Imagine this scenario…

You have a friend you care about, and her birthday is coming up. So you go online, choose a gift and send it to her along with a birthday note.

Her birthday comes and goes, and you hear nothing back. You wonder if she received your gift. You wonder if she liked it. You wonder why you didn’t hear from her. And then you stop wondering and get on with your life. But when the following year rolls around without so much as a thank you or acknowledgement from your friend, you decide you won’t be sending her another gift.

Now imagine a similar scenario when your donors send a gift to your charity. And imagine how they must feel when they don’t hear anything back. Or, when the response they do receive is an appeal for another donation. It’s the same disheartening feeling, and it’s likely costing you recurring donations.

What Donors Want

In Penelope Burke’s Donor Centered Fundraising, 93% of donors said three things would determine whether they would give again:

  1. Prompt and personalized gift acknowledgement
  2. Confirmation that funds will be used as originally indicated in the solicitation
  3. Measurable results on their last gift before they are asked for another one.

Furthermore, the 2014 Burk Donor Survey revealed that 67% of donors would definitely or probably give again if a charity thanked them promptly and reported their progress in measurable terms.

Clearly, taking the time to thank your donors — for every donation they make — can increase your bottom line. And yet, it’s a neglected practice.

A 2014 Donor Communications Experiment by Bloomerang showed that while 96% of participating non-profits sent a donation receipt by email, only 34% sent an acknowledgement by mail and 0 made thank you phone calls, despite the fact that 38% requested a phone number on their donation form. Why request a phone number if you’re not going to use it?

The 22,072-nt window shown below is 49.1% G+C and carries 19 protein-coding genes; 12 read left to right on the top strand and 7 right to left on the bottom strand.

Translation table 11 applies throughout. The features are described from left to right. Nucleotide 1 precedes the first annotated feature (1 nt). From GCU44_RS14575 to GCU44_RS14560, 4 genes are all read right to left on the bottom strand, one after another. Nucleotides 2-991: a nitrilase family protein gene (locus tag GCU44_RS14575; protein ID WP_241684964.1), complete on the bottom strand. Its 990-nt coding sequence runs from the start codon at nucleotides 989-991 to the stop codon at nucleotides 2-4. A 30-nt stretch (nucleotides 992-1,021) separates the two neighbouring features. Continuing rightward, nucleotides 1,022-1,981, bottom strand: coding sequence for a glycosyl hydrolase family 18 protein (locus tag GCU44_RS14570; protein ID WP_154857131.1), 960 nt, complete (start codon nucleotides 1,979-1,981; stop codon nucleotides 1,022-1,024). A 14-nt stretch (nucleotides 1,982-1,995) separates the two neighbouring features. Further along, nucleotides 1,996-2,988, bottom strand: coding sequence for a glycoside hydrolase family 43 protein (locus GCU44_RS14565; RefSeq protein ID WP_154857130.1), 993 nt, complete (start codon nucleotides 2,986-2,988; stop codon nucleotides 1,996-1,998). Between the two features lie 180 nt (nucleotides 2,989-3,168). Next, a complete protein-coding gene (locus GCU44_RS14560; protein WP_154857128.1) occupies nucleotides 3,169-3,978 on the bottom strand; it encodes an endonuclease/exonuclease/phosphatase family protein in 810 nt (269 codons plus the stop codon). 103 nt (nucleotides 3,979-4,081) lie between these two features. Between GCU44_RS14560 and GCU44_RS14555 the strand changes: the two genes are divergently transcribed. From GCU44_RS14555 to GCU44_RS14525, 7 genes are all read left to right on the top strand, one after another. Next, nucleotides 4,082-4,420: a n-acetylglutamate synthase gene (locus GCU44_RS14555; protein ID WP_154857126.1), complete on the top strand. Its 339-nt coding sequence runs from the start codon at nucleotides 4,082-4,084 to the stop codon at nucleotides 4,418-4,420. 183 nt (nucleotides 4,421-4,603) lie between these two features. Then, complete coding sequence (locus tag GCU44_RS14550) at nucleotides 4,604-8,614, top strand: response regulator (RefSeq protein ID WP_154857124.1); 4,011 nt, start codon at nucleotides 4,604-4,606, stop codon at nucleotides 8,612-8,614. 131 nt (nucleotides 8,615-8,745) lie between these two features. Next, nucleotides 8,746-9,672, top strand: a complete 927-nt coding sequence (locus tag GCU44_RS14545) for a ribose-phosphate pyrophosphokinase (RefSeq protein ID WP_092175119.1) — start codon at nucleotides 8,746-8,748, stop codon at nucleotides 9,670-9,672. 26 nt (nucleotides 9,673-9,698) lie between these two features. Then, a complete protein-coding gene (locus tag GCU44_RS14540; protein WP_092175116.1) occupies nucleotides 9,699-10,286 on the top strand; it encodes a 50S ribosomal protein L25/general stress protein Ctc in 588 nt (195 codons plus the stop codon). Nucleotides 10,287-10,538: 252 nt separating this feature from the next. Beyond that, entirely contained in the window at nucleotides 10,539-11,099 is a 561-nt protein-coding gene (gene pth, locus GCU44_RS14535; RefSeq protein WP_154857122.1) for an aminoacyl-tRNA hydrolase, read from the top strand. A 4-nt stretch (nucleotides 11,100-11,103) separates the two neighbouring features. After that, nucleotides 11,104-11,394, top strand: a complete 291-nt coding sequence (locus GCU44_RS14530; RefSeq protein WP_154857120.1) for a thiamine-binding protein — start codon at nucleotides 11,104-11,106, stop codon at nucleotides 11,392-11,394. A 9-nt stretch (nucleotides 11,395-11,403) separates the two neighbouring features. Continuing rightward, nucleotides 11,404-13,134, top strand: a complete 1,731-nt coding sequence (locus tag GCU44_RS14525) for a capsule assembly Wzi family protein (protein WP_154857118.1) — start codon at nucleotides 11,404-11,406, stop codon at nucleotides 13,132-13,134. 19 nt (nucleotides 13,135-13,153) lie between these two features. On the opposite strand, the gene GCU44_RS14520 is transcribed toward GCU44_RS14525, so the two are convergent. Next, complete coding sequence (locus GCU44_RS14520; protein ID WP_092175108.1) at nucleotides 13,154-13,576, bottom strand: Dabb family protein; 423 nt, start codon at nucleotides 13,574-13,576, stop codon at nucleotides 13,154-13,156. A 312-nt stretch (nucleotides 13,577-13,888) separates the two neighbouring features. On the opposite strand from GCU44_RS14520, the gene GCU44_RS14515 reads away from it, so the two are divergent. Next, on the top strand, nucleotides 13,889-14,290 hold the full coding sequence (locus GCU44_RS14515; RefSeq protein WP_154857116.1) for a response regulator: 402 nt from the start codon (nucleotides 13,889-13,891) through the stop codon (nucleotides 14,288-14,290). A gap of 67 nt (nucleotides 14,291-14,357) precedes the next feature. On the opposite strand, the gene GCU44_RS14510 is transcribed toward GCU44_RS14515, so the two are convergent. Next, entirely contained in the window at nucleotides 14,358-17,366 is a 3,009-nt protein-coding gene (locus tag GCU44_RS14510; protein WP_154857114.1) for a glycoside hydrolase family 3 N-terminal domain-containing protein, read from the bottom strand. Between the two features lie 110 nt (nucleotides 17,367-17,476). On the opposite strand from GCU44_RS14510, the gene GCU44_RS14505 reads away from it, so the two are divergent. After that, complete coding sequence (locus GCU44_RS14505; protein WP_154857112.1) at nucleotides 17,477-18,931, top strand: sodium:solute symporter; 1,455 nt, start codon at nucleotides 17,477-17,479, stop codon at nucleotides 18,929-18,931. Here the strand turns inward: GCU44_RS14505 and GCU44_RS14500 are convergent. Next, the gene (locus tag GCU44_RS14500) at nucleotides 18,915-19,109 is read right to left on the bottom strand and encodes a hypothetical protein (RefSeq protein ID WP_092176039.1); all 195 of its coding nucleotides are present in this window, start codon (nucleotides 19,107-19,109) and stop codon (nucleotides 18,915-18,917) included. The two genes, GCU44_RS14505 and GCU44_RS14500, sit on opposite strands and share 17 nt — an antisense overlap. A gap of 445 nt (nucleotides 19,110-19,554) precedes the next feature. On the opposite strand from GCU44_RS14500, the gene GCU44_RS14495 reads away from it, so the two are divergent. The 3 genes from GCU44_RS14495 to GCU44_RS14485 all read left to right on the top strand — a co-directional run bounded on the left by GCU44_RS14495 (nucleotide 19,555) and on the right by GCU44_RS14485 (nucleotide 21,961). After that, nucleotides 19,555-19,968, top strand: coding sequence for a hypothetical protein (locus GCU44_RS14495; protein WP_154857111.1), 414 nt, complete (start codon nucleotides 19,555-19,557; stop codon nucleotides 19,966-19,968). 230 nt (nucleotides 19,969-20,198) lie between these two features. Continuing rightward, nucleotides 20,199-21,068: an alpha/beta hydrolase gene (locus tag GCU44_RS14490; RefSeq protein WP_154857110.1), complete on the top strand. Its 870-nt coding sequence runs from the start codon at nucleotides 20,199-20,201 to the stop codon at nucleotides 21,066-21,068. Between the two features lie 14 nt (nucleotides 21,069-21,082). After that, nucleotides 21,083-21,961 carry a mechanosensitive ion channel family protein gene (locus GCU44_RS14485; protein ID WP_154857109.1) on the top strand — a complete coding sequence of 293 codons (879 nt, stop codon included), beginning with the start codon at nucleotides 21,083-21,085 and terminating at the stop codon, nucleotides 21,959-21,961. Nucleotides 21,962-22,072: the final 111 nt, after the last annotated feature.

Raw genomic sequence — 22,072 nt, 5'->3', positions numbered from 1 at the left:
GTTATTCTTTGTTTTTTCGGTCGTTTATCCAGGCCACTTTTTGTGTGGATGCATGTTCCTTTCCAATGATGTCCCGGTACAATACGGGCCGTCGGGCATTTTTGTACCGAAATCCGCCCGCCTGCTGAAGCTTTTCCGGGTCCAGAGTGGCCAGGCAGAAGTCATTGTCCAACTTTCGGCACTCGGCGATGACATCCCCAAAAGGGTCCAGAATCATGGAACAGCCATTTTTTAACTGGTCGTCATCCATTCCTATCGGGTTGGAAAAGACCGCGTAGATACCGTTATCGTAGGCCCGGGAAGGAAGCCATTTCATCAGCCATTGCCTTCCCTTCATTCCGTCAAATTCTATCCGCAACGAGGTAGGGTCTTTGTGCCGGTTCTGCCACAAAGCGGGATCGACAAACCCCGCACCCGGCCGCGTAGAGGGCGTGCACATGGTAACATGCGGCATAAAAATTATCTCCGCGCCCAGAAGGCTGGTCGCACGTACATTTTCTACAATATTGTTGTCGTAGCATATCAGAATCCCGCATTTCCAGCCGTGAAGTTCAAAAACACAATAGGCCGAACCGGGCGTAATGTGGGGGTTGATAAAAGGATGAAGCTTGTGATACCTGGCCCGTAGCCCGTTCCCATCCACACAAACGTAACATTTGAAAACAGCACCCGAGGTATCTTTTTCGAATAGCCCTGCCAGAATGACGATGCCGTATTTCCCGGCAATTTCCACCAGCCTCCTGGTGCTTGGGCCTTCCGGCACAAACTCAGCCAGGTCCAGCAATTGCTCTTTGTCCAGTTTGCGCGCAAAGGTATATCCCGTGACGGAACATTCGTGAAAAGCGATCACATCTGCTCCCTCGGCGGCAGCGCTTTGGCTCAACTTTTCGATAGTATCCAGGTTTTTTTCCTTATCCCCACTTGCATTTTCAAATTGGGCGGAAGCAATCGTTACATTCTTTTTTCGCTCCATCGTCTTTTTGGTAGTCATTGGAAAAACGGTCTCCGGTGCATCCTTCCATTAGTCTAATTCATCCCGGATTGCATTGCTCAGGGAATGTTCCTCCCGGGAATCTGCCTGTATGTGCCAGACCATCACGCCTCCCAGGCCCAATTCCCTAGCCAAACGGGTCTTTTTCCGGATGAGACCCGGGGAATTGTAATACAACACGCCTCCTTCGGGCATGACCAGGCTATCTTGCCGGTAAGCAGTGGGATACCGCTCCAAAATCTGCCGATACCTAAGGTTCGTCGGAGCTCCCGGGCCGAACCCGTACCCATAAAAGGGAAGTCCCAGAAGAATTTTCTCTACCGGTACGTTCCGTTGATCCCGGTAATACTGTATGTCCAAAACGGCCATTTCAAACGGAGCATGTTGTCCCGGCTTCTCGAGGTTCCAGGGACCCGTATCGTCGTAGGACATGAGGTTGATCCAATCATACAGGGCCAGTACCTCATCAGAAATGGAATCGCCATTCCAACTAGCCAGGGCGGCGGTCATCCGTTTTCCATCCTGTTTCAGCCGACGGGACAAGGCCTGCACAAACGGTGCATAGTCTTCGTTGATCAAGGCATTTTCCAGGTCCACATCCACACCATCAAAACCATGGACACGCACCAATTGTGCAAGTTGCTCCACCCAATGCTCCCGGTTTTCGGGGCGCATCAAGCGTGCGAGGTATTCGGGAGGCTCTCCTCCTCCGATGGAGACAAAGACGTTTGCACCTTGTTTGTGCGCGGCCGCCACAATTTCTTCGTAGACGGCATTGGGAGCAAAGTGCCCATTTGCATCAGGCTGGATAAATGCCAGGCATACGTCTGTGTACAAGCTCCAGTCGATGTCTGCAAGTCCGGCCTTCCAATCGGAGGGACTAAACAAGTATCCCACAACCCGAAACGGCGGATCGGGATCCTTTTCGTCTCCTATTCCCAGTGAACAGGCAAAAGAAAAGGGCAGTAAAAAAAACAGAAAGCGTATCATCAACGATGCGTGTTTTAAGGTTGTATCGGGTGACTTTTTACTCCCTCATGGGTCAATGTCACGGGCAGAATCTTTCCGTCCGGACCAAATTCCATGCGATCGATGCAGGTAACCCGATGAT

3 Thanking Essentials

Thanking donors, regardless of the size of their gift, is not optional. According to fundraising professional Claire Axelrad, there are three things charities must do upon receiving a donation.

  • Send a thank you within 48 hours: Whether or not your donor gives online or offline, send them a thank you note immediately.
  • Personalize your mail: Using their first name is not enough to personalize a thank you. Send a note that goes beyond a templated response and includes personal remarks. Thank them for giving and avoid asking for more (that comes later). If it’s a first-time donor, consider including a welcome pack with stories and news. Here are some more excellent tips on How to Craft a Killer Thank You Letter.
  • Make a phone call: In this age of texts and emails, imagine the delight your donors will feel at getting a phone call with nothing more than a heartfelt thank you.

Giving donors the appreciation, recognition and genuine communication they crave may take a little extra effort. But the payoff can be great when it comes to donor retention.

Most charities lose 50% of their donors between the first and second donation and up to 30% per year thereafter, according to Adrian Sergeant, a professor of fundraising at Indiana University’s Center on Philanthropy. Boosting your retention rate by just 10% can increase the lifetime value of your donor base by up to 200%.

Did you know Chimp lets you to thank your donors immediately and automatically? We can also help with your donor communications and engagement strategy. Give us a call at 1-877-531-0580 or email hello@chimp.net.

Giving Thanks: 3 Essential Ways to Thank Donors

Lisa Manfield

Lisa Manfield is a digital writer with Chimp. She has been a writer and editor with BC Living, BC Business and Backbone magazines, and a content strategist for numerous small businesses and tech startups. She also teaches writing and editing for the web at Simon Fraser University.

Category: How To
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